¶1 This is an action in the nature of mandatory injunction between two homestead claimants. On the preliminary hearing the court found that the plaintiff, Morris Brown, was in possession of five acres of the northeast quarter of section twentytwo, township twenty-three north, of range one west of the Indian Meridian, in Noble County, territory of Oklahoma, and that this five acres was in substantially square form and located in the southeastern portion of the claim, adjoining the eastern boundary thereof, and immediately north of the creek; and that the plaintiff was entitled to the possession and control of the entire north eighty acres of the land, except any part which might be occupied by the residence of the defendant, and the improvements immediately surrounding the same, and about five acres which the defendant then had planted to corn. The court then made an order giving the plaintiff, Brown, possession of the north eighty acres of the quarter section, except any part thereof which might be occupied by the residence of the defendant and her improvements immediately surrounding the same. The order also provided that the plaintiff should not have possession of five acres which the defendant had planted to corn until November 1, 1899. The defendant was then enjoined from interfering with the plaintiff in the occupancy of the land, the possession of which was given him by the order of the court. The order contained other provisions regarding the use of timber, the privilege of watering stock, etc., This order was made by the court on July 22, 1899. On July 31, 1905, six years after the temporary injunction had been granted, the defendant filed a motion to dissolve the same. The motion came on for hearing before Hon. John H. Burford, chief justice, sitting at chambers as district judge at Perry, Oklahoma, in the absence from the district of the regular presiding judge. On this hearing the temporary injunction was dissolved, and it was also ordered that the defendant be placed back in possession of the land taken from her by the temporary injunction. The plaintiff appeals to this court.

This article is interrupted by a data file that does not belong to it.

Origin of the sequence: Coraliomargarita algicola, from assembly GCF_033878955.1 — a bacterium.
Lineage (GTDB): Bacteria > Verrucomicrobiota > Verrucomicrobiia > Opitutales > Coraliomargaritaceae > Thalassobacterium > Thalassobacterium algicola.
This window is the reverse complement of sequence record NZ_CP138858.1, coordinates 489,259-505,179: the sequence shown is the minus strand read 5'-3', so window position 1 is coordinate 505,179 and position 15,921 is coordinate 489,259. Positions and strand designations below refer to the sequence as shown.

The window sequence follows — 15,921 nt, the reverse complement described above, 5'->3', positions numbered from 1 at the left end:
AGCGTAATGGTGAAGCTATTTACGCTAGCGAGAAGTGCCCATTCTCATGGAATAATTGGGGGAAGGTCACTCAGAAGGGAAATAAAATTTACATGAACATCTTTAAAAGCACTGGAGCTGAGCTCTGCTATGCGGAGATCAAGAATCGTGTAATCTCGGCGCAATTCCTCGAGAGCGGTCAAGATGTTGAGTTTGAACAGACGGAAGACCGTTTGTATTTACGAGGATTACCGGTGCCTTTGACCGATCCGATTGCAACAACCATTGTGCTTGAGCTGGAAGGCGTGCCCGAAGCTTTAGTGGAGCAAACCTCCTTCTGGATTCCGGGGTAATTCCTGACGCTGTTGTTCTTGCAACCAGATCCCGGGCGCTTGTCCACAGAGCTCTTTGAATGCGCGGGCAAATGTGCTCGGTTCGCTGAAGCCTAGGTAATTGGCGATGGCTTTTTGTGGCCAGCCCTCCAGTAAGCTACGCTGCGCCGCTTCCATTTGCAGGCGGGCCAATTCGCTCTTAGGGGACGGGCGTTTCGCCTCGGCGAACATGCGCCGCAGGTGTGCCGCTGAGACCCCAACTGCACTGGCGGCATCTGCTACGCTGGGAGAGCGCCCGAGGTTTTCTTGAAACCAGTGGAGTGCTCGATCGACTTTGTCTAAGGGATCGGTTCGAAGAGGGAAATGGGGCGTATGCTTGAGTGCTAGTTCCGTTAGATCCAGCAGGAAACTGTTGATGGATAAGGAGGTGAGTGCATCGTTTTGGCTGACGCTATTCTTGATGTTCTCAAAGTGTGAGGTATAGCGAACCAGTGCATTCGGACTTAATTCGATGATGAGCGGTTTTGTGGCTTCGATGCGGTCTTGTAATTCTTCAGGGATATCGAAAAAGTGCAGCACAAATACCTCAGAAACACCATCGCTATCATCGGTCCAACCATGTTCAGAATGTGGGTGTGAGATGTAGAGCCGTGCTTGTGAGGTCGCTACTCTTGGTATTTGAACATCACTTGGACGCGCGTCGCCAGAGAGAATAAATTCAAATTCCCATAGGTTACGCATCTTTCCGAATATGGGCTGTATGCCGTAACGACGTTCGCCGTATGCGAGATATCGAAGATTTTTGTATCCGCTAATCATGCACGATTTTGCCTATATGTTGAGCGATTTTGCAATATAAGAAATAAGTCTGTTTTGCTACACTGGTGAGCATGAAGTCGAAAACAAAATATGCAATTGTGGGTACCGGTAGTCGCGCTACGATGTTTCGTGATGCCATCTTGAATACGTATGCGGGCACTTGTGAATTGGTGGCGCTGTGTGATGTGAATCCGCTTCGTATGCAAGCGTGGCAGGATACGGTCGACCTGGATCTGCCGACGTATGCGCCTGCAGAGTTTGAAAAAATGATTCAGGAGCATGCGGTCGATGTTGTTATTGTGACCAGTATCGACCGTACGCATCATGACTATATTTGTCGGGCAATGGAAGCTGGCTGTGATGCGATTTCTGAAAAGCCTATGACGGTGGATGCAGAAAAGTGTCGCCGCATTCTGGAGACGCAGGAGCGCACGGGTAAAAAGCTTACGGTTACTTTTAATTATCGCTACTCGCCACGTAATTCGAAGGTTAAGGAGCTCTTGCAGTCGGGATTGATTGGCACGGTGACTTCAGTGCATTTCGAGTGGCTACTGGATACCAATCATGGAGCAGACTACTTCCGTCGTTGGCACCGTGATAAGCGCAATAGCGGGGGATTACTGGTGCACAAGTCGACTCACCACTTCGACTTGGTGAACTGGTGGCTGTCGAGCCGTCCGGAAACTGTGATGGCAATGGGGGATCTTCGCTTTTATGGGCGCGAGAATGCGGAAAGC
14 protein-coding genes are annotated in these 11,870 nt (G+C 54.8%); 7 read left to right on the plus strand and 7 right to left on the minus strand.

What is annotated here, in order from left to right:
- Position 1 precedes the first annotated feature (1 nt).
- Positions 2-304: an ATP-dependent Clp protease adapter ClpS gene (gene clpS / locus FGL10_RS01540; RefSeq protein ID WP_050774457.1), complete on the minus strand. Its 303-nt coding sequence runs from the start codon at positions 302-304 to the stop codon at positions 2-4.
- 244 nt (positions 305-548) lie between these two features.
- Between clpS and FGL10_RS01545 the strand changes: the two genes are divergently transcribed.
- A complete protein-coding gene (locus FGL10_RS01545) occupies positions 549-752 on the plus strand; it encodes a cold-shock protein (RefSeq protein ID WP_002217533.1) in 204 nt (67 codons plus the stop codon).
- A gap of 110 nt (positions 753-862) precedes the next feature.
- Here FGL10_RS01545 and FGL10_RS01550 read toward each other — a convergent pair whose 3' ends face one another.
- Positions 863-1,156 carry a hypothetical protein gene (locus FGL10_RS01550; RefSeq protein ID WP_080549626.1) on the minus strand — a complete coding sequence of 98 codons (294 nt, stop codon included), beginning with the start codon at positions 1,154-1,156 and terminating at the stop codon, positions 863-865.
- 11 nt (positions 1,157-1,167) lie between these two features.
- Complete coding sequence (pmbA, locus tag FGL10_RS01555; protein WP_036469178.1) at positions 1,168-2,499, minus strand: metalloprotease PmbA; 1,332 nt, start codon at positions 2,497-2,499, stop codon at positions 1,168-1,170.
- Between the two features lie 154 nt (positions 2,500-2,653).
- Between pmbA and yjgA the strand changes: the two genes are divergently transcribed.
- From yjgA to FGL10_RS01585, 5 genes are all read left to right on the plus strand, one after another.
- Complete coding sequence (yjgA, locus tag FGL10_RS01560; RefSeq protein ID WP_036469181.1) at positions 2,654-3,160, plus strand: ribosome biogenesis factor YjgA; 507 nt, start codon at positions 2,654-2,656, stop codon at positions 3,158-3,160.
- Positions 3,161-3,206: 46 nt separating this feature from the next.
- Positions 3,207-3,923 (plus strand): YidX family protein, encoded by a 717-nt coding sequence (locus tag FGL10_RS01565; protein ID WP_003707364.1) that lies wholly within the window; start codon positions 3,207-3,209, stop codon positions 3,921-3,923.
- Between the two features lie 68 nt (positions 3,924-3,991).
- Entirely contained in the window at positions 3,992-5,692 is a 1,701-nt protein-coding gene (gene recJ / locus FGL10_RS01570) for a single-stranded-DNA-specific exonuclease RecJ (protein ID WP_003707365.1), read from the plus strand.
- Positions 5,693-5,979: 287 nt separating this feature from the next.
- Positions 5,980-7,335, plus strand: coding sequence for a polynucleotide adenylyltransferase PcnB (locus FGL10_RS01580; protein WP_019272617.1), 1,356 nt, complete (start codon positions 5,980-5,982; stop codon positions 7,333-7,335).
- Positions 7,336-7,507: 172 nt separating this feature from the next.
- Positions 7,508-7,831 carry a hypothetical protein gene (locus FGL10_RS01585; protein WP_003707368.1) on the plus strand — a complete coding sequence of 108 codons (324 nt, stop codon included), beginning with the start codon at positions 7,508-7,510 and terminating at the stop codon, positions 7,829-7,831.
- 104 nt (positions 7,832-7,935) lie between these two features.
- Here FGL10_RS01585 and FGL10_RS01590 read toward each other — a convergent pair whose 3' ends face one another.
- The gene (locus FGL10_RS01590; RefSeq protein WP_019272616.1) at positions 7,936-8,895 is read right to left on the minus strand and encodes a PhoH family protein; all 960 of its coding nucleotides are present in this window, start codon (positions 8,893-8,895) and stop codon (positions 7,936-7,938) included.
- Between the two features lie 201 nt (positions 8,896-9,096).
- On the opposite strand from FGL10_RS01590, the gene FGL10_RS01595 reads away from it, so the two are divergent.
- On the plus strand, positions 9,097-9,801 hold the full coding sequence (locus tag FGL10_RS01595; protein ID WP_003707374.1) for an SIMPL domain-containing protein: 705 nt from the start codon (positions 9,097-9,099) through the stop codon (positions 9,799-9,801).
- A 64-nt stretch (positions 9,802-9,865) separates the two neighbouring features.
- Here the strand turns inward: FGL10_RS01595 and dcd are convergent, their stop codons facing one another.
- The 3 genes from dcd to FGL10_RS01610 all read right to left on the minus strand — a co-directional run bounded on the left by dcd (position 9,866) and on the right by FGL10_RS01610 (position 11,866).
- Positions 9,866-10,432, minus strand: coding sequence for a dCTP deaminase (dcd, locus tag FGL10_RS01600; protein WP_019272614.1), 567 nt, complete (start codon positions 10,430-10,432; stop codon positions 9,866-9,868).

¶2 The order made by the trial court, dispossessing the defendant and enjoining her from interfering with the plaintiff in his occupancy of the land so taken away from her, was in excess of its authority (Black v. Jackson, 177 U.S. 349, 44 L. Ed. 801, 20 S. Ct. 648), and it was just and equitable that the defendant be restored to the possession of the land which had been taken from her and given to the plaintiff. It was the duty of the judge to give back to the defendant that which the court had erroneously taken away from her in this same action. The contention of the plaintiff that the trial judge, in dissolving the temporary injunction, entered a final judgment is without merit. The only order made by the trial judge that was in any way final in its character was the order regarding the division of the growing crops. The plaintiff had raised a crop of corn on land that the court had erroneously taken from the defendant and given to him. The defendant had been deprived of the benefits of the land, and the trial judge simply said that the plaintiff should be treated as a tenant and the defendant as a landlord as to such crop, the plaintiff taking two-thirds, and that he should deliver to the defendant one-third. The plaintiff cannot complain of this. The court might (and still keep within its lawful powers) have been less considerate of his interests. In 22 Cyc. p. 1001, it is said: "The dissolution of a preliminary injunction merely puts the parties in the same position in which they were prior to its issuance." And again, on page 1000 of the same book, the author says: "On dissolving an injunction, affirmative relief cannot ordinarily he granted to a defendant in the absence of a cross-bill asking it, although, where the injunction has taken property from the defendant, the order should grant restitution thereof." The trial judge followed this well-established rule as near as he possibly could under the circumstances.